Cool. We should do a test run! Say oh, I don’t know…off the top of my head…large-scale infrastructure programs! You know, take the unemployed construction worker (with a zero bid private sector price tag on his head) receiving welfare benefits and put him to work on our country’s crumbling infrastructure. Maybe even be proactive with some high-speed rail initiatives. Just for fun.

    Or not.

    Why these programs are not already in place, I will never understand. ELR? Not a chance without significantly reshaping the debates.

    WARREN MOSLER Reply:

    Right
    The problem is they all believe the deficit myths

    beowulf Reply:

    @Trixie,
    Two different animals, large scale infrastructure projects are bid out by state DOTs or the Army Corps of Engineers to contractors who hire their own workforce. They’re capital intensive projects that don’t employ all that many people for the money involved and since Davis-Bacon law requires them to pay union scale, they never have any trouble hiring experienced craftsmen. An ELR program would be less capital intensive and would have to accommodate workers of varied work experience and skills. In New Deal terms, its the difference between Public Works Administration (PWA) and Works Progress Administration (WPA). And yes, they could have chosen less confusing agency names. :o)
    The PWA should not be confused with its great rival the Works Progress Administration (WPA), though both were part of the New Deal. The WPA, headed by Harry Hopkins, engaged in smaller projects in close cooperation with local governments–such as building a city hall or sewers or sidewalks. The PWA projects were much larger in scope, such as giant dams. The WPA hired only people on relief who were paid directly by the federal government. The PWA gave contracts to private firms who did all the hiring on the private sector job market. The WPA also had youth programs (the NYA), projects for women, and arts projects that the PWA did not have.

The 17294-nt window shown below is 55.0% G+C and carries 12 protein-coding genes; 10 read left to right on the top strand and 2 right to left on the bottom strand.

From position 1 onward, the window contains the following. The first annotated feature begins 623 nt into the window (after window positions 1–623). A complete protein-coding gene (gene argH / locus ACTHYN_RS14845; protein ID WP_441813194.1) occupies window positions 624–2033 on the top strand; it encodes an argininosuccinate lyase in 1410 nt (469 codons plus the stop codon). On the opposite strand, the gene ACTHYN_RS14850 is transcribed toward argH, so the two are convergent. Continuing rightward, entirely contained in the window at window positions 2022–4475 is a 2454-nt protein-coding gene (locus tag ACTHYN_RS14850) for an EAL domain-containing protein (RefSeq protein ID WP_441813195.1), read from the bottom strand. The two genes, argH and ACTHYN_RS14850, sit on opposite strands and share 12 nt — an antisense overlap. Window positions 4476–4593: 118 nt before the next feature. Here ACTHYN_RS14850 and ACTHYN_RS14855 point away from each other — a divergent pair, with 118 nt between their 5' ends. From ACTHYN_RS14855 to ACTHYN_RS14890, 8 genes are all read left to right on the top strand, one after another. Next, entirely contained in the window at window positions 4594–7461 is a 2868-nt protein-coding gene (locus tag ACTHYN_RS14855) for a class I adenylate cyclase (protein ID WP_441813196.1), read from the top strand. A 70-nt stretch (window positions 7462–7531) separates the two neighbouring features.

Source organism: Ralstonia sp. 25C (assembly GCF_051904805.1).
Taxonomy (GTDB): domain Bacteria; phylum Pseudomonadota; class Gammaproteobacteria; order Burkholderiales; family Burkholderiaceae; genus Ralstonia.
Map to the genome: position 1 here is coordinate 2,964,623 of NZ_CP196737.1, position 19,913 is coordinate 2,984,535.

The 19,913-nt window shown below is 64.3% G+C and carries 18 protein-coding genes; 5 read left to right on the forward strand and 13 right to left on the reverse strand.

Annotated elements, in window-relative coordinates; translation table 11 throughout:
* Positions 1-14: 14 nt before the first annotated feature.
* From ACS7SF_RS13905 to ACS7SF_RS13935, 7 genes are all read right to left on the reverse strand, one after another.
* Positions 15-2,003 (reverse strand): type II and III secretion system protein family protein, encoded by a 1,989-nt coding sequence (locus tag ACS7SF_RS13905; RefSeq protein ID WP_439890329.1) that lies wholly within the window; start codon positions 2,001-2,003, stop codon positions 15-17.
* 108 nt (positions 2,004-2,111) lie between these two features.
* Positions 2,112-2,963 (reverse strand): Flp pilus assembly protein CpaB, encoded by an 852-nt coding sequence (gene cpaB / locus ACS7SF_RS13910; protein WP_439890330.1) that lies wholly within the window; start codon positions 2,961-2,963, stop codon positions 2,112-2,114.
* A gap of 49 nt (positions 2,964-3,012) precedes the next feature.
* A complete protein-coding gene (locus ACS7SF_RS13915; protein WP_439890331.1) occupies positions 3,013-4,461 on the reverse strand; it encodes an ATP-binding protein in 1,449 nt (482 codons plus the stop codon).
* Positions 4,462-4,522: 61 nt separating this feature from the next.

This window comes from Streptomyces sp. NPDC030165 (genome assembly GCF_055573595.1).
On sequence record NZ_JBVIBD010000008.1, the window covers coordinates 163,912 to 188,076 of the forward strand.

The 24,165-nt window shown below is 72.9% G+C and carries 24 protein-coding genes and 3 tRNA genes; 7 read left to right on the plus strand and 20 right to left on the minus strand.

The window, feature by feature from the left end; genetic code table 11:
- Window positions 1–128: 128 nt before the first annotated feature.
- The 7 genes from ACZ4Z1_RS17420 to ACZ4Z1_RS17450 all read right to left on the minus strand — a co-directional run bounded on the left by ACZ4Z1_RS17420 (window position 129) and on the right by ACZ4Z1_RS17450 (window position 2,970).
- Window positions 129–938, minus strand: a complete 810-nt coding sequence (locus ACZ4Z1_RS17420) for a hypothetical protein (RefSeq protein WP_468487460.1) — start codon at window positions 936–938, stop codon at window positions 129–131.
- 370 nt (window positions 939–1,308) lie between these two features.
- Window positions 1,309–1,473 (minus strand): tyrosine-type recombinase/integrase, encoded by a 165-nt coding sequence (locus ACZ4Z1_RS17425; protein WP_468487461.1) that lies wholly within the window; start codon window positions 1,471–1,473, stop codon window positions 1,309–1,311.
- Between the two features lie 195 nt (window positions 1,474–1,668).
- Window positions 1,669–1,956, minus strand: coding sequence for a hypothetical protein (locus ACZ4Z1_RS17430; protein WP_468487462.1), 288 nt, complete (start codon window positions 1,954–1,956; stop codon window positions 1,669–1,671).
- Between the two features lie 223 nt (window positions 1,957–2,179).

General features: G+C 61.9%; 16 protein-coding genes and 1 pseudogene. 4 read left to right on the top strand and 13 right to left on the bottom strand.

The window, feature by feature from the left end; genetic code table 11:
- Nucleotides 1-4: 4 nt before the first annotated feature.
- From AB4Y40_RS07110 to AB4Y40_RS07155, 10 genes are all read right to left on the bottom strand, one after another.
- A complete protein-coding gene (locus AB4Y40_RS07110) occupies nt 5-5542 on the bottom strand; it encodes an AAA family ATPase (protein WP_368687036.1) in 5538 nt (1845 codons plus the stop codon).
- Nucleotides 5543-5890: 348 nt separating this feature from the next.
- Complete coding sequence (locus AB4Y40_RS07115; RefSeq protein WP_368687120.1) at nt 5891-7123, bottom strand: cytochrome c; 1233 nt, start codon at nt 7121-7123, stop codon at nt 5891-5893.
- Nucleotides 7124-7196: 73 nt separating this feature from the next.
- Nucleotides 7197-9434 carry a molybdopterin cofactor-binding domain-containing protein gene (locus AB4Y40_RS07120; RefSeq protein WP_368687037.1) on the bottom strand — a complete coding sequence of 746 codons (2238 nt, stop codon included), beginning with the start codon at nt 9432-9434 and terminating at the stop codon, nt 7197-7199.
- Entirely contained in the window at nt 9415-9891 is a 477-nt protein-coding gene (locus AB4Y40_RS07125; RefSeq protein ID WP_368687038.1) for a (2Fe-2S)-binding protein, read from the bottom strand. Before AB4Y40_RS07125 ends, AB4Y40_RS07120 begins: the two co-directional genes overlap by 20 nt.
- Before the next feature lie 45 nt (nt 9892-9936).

http://en.wikipedia.org/wiki/Public_Works_Administration#Contrast_with_WPA

    Trixie Reply:

    @Beowulf,

    This ELR? MMT aside, how do you pay for it? Remember, in the real world, the prevailing sentiment is that we’re broke.

    WARREN MOSLER Reply:

    Won’t happen until mmt is undertood

    WARREN MOSLER Reply:

    My $8 hr transition job proposal would need fewer people than an unemployed buffer stock

    Art Reply:

    @Ivan,

    Ned Phelps is hardly a Democrat, let alone a radical socialist:

    http://www.amazon.com/Rewarding-Work-Participation-Self-Support-Enterprise/dp/0674094964

    And the WPA, CCC and other New Deal employment programs *worked*. WW2 was the ultimate full-employment program (unfortunately).

    What’s radical is the widespread and unexamined belief that full employment should not be a fundamental objective of a democratic, capitalist system.

    Reply

  9. joe says:

    Go get ‘em. Understanding how money works and how it relates to productivity is key, absolutely fundamental to having a decently run society. Dispel the myths that are destroying us. Godspeed!

    Reply

  10. wh10 says:

    Well, I was going to Philly that weekend, and already bought a bus ticket, but prices are pretty reasonable to reroute with a flight to NYC…

    Warren, do you think you’ll have a bit of time to chat MMT and related things?

    Reply

    WARREN MOSLER Reply:

    definitely!

    Reply

    wh10 Reply:

    @WARREN MOSLER,

    Can’t make it work, so don’t hold out for me :\

    Reply